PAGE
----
...do YOUR families link back to first South Australian wheat growers?
Christina and Donald McLEAN from Scotland 1837
||Anne b.1820 MCLEAN |
||18 Feb 1820
||For inheritance of part of 57 Hindley St - see E51 in Small Print. |
||The OPR has the father as Donald MacLean in Duisky and mother has Catherine McPhee, but we consider that this is Christina.|
This first Anne might have died early. The second Anne lived to migrate with her surviving siblings in 1837 and settled South Australia.
||00 Oct 1855
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||Christina and Donald McLean
||26 Nov 2020 |
||Donald b1779 MCLEAN, b. 26 Sep 1779, Blaich Scotland , d. 11 Oct 1855, Strathalbyn SA (Age 76 years) |
||Christina b1787 MCPHEE, b. 28 Apr 1787, Crieff Scotland , d. 9 Apr 1869, Strathalbyn SA (Age 81 years) |
- Assumed handfasted or/&...12months and one day as was the practise....see https://englishhistoryauthors.blogspot.com/2016/11/handfasting-in-scotland.html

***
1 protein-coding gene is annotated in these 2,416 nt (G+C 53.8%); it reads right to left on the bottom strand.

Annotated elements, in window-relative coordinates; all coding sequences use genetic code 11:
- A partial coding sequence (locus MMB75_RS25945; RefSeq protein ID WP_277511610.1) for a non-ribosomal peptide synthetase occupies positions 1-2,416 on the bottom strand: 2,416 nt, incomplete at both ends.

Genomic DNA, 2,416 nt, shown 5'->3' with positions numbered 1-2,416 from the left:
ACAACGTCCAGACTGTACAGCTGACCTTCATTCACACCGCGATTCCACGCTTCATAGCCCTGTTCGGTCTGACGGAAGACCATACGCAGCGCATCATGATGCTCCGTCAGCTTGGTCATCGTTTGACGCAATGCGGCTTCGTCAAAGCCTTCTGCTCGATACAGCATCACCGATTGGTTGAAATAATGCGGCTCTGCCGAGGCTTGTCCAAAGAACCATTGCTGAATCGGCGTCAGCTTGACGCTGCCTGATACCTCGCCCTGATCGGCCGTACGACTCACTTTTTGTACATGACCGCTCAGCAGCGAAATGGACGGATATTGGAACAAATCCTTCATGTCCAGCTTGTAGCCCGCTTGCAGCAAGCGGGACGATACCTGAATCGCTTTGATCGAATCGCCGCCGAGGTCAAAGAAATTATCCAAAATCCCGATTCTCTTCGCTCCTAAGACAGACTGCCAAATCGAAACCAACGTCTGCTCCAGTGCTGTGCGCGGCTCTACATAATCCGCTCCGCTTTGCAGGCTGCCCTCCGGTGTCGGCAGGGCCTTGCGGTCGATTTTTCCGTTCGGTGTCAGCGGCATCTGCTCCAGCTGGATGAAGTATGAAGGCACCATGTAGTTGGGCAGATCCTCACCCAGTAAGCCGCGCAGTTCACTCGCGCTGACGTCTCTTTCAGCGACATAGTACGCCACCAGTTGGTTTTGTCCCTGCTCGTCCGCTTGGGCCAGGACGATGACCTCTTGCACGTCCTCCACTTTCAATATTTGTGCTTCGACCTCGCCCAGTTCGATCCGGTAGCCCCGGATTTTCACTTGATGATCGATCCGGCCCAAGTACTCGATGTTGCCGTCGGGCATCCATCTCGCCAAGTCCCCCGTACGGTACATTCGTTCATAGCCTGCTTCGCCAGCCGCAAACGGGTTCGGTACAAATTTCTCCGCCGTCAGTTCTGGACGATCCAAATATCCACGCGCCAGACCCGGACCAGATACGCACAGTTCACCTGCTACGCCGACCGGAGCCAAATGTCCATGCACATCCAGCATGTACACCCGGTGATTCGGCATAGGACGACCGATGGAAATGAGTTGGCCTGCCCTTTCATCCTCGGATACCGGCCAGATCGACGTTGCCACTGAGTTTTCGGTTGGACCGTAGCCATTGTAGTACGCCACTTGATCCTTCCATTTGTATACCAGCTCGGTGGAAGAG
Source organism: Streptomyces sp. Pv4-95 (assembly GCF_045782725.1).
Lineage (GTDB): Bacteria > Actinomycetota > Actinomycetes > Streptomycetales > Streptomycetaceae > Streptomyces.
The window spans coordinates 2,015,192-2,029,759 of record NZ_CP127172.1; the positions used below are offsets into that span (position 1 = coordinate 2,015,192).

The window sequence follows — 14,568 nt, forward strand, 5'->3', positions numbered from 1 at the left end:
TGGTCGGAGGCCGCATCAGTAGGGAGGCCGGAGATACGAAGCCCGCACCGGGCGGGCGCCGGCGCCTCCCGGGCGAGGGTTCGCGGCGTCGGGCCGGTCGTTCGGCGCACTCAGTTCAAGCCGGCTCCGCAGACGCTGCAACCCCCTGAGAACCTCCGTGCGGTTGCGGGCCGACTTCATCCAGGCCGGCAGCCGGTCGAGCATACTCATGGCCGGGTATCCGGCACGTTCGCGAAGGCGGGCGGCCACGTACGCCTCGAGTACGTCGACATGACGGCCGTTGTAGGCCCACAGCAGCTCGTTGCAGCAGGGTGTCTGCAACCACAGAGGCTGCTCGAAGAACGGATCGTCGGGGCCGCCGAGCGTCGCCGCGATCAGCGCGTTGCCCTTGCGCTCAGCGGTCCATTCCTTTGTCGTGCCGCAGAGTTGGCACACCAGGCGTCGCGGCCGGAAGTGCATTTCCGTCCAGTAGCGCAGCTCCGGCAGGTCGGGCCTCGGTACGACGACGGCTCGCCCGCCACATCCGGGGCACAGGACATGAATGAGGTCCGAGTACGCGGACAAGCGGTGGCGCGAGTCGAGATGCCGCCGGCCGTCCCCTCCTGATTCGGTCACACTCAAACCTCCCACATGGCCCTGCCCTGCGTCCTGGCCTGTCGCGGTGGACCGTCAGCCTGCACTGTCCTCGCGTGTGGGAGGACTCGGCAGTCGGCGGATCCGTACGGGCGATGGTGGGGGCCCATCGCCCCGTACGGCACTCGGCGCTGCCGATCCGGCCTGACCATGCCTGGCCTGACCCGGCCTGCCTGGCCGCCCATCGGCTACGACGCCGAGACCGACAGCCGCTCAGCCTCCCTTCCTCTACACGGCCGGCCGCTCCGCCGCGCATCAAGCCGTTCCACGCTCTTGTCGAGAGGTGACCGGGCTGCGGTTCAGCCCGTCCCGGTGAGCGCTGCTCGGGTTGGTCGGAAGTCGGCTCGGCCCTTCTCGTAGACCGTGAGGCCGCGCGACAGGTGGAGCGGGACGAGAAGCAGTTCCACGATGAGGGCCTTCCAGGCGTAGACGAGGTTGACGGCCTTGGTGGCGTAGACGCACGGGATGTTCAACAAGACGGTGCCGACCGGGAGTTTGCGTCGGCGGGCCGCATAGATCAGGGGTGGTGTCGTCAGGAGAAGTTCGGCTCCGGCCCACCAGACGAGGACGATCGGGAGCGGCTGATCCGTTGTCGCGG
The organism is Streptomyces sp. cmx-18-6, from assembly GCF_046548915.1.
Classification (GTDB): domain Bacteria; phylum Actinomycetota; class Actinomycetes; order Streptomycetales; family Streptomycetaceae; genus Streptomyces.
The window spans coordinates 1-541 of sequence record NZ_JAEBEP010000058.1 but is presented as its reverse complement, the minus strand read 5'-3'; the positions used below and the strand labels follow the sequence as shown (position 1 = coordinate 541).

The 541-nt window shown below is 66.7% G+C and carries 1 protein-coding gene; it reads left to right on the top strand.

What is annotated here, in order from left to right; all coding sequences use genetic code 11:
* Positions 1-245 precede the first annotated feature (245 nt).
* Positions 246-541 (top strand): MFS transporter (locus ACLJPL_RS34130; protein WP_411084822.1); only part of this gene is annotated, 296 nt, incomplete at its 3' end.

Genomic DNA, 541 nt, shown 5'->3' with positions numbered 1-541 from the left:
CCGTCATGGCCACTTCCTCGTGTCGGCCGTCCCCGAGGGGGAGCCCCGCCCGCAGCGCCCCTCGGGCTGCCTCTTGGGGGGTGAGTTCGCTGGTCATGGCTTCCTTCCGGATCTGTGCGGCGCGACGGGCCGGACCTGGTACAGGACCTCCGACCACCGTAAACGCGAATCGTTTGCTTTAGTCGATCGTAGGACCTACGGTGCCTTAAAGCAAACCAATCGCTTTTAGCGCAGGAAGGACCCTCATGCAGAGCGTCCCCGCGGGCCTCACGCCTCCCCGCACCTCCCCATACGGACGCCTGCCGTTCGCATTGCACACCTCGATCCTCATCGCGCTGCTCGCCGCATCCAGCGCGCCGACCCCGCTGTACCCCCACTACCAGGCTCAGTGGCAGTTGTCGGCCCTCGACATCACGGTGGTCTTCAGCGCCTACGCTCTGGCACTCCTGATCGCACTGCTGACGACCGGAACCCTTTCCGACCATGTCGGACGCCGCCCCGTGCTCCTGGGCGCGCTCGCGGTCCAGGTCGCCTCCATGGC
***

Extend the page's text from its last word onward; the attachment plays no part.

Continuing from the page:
Handfasting rituals, especially in Scotland, has long been surrounded by mythical images of couples binding their hands and even drawing blood to form a trial marriage that would last one year, after which, the couple could in mutual consent, stay together or part. The real ritual.... There was no need for witnesses (ONLY STRENGTHENED the proof) or the consent of the parents. There was no need for a priest. .... Two people could exchange vows and that was enough. There was no need for banns or a mass to bless the marriage, just two people consenting. It wasn?t even necessary to have sexual intercourse, the marriage was binding. This legal position was made from about 1200 onwards with the support and direction of the Church.
In Scotland there was a third type of marriage called ?marriage by habit and repute.? This was a marriage established when a couple lived together as if married and presented themselves to society as married; a kind of common law marriage. .....
Like elsewhere, in Scotland, divorce wasn?t possible. A couple were married for life...It wasn?t until the Scottish Reformation in 1560 that divorce and remarriage became possible.